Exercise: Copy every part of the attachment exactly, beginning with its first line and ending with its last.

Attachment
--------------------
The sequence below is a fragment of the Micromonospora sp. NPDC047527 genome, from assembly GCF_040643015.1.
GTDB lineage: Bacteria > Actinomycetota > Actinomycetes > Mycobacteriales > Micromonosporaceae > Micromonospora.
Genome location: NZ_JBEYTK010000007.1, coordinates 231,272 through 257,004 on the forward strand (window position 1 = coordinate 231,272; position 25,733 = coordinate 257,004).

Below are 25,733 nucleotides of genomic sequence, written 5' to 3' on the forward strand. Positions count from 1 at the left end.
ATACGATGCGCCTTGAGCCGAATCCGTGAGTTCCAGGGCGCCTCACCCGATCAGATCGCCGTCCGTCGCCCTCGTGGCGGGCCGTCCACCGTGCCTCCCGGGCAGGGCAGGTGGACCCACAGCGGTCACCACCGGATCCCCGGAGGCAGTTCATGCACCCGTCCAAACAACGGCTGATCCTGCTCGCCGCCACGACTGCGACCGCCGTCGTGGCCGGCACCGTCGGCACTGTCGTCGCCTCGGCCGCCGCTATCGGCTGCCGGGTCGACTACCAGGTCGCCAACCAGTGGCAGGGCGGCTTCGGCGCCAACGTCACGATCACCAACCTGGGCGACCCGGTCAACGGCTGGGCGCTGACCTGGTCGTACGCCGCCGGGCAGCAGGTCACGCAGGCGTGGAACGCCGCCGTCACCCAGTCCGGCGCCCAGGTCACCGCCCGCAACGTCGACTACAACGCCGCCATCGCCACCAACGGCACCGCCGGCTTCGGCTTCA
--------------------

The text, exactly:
The sequence below is a fragment of the Micromonospora sp. NPDC047527 genome, from assembly GCF_040643015.1.
GTDB lineage: Bacteria > Actinomycetota > Actinomycetes > Mycobacteriales > Micromonosporaceae > Micromonospora.
Genome location: NZ_JBEYTK010000007.1, coordinates 231,272 through 257,004 on the forward strand (window position 1 = coordinate 231,272; position 25,733 = coordinate 257,004).

Below are 25,733 nucleotides of genomic sequence, written 5' to 3' on the forward strand. Positions count from 1 at the left end.
ATACGATGCGCCTTGAGCCGAATCCGTGAGTTCCAGGGCGCCTCACCCGATCAGATCGCCGTCCGTCGCCCTCGTGGCGGGCCGTCCACCGTGCCTCCCGGGCAGGGCAGGTGGACCCACAGCGGTCACCACCGGATCCCCGGAGGCAGTTCATGCACCCGTCCAAACAACGGCTGATCCTGCTCGCCGCCACGACTGCGACCGCCGTCGTGGCCGGCACCGTCGGCACTGTCGTCGCCTCGGCCGCCGCTATCGGCTGCCGGGTCGACTACCAGGTCGCCAACCAGTGGCAGGGCGGCTTCGGCGCCAACGTCACGATCACCAACCTGGGCGACCCGGTCAACGGCTGGGCGCTGACCTGGTCGTACGCCGCCGGGCAGCAGGTCACGCAGGCGTGGAACGCCGCCGTCACCCAGTCCGGCGCCCAGGTCACCGCCCGCAACGTCGACTACAACGCCGCCATCGCCACCAACGGCACCGCCGGCTTCGGCTTCA